Detective Garda Adrian Forrest confirmed that David Cooper picked up a sharp metal envelope opener from a desk and stabbed himself in the neck with it when he was first questioned about his crimes during the summer of 2012.
Cooper, who is now 53, was admitted to hospital for a few days for psychiatric attention after this incident.
Yesterday at Cork Circuit Criminal Court Judge Seán Ó Donnabháin imposed a two-year suspended jail sentence on Cooper for thefts and attempted thefts.
Cooper, who now lives at an apartment at 7 Southern Rd, Cork, was an employee at St Mary’s Orthopaedic Hospital in Cork.
He pleaded guilty to eight counts of theft amounting to over €55,000. The main injured party was the HSE. Two private contractors to the HSE also had money stolen from them but they have since been compensated. Cooper also admitted four attempted thefts from the HSE relating to over €107,000.
Det Garda Forrest said Cooper was in charge of payments to builders undertaking works for the HSE and he set up an account at the TSB in Ballincollig and invoiced the HSE for works that were never done by anyone and arranged for payments to himself in this new bank account.
The detective said the crime was detected because of its scale — the thefts and attempted thefts in a four-month period represented more than the total annual budget for this particular section of the HSE in Cork.
Defence barrister Sinead Behan said that the first two thefts, of over €2,000 and €4,000, suddenly jumped to a figure of over €25,000 for the third theft. She submitted that it was inevitable that the crimes would be detected.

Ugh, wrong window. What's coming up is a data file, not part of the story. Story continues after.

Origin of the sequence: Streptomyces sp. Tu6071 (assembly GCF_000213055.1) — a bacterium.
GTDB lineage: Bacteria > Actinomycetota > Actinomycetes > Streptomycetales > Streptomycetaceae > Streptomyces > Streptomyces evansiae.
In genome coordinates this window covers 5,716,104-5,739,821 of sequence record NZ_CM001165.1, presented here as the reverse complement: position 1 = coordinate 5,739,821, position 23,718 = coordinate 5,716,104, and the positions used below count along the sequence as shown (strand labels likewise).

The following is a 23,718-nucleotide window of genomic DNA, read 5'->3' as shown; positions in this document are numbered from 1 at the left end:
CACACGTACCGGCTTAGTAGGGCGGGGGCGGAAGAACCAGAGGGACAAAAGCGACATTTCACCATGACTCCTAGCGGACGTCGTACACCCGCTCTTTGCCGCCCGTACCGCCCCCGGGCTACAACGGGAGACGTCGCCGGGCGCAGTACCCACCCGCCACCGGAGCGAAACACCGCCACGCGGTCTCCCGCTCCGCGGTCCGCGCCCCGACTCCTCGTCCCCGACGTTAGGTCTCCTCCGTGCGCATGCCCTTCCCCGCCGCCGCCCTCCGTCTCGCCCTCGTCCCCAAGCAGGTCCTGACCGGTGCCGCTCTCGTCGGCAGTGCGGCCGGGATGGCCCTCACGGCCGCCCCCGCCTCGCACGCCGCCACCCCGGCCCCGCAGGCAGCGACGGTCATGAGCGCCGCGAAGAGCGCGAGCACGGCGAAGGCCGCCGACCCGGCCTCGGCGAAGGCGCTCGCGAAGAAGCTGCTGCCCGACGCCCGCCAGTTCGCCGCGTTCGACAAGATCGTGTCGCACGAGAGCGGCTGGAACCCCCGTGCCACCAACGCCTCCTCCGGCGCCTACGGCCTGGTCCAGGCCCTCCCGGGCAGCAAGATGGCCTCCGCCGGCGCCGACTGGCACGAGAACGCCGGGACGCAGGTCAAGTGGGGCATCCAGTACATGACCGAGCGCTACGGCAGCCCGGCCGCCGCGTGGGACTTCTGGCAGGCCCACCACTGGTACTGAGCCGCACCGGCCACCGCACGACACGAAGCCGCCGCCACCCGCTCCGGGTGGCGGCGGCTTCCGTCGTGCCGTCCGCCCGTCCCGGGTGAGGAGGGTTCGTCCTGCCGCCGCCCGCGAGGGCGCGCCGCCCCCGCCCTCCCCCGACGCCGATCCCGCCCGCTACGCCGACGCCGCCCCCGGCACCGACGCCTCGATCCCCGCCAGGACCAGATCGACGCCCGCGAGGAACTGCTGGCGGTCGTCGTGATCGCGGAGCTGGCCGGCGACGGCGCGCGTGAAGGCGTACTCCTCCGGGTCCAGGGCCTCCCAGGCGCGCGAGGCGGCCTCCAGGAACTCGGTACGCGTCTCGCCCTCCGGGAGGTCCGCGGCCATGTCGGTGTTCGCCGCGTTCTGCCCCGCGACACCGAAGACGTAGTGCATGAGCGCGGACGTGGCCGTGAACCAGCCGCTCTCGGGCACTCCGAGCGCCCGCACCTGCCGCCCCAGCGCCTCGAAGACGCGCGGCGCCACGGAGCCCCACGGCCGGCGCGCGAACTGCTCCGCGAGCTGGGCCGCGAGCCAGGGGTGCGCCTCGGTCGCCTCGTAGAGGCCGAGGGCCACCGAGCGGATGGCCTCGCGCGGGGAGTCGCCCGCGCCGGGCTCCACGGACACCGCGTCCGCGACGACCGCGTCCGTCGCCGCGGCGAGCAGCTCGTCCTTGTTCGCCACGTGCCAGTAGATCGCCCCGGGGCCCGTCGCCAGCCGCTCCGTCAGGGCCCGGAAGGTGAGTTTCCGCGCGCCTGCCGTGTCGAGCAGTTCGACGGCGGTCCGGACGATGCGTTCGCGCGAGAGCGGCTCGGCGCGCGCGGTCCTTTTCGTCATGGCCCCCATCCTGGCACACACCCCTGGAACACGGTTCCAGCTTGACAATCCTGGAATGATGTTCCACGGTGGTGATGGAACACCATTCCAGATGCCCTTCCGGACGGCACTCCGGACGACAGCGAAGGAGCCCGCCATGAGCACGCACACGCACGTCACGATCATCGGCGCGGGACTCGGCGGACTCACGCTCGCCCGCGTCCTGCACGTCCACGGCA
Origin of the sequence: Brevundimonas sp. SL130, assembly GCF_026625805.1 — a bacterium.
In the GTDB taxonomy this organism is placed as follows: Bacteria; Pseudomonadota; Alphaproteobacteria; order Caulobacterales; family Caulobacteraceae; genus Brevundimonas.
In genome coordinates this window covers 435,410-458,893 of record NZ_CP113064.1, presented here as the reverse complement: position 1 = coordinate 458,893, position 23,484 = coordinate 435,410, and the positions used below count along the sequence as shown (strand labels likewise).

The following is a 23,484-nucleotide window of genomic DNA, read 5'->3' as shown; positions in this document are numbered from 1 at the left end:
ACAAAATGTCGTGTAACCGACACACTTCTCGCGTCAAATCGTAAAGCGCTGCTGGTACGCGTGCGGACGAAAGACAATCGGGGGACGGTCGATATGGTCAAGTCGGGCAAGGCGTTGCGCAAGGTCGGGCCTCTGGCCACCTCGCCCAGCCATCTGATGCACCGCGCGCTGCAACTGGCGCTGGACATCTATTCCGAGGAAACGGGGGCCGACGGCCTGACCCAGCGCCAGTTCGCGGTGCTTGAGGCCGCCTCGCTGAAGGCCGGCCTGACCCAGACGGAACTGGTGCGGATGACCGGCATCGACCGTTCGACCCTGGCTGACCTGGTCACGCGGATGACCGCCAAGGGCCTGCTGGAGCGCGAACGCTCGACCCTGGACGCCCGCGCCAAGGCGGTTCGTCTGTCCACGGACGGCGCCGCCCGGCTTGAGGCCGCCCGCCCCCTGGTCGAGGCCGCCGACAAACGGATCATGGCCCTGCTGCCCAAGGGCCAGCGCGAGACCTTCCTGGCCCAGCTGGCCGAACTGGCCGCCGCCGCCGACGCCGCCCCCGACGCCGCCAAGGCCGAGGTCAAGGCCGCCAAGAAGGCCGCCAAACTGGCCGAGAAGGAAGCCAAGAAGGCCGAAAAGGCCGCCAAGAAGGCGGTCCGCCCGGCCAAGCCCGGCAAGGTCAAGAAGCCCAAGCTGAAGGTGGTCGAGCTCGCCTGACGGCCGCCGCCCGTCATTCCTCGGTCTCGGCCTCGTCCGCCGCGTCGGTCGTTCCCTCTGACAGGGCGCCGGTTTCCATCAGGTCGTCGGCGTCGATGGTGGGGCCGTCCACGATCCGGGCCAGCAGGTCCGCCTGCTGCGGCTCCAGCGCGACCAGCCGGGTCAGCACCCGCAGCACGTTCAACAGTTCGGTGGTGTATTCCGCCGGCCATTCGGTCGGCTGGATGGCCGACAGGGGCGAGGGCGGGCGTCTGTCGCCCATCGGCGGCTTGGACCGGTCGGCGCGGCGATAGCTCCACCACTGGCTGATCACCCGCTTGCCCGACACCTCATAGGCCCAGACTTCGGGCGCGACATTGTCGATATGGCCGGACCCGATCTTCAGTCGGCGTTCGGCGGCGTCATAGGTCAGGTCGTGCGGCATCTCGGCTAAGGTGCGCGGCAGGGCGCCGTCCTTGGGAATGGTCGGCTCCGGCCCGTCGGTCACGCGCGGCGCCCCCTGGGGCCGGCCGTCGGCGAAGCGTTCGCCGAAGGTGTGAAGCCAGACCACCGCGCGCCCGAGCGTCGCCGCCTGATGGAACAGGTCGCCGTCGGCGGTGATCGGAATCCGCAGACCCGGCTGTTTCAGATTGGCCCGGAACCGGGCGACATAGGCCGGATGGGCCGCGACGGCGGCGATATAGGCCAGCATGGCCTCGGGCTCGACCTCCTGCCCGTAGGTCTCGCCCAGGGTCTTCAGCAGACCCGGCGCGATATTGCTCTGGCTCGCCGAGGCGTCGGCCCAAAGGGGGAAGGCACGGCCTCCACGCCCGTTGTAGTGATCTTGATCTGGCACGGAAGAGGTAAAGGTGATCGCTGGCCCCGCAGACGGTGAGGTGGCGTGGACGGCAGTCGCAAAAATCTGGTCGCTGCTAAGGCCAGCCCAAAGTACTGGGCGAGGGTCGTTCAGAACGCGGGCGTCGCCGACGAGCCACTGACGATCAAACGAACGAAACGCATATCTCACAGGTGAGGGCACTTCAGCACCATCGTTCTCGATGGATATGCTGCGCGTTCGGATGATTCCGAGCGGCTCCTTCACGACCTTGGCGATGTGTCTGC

Judge Ó Donnabháin agreed with this and said during his judgement: “He stole from his employer but because of his methodology it was inevitable — even in the health board — that it would come to attention.”
Cooper wept as the judge gave him the benefit of a two-year sentence, suspended in its entirety.
In terms of the €55,000 taken, the Ballincollig bank account was frozen and over €13,000 was recovered. A term of the suspension of the sentence was that an expected lump sum pension payment to Cooper from the HSE in the region of €30,000 is to be paid back to the HSE towards the losses.
The offences occurred between April and July last year.
Ms Behan said the defendant was under a lot of pressure at the time of the offences and had debts amounting to over €70,000 from various loans.
Cooper had one previous conviction, for a harassment or stalking offence from May 2010, for which he was given the benefit of the Probation of Offenders Act on payment of €500 to St. Vincent de Paul.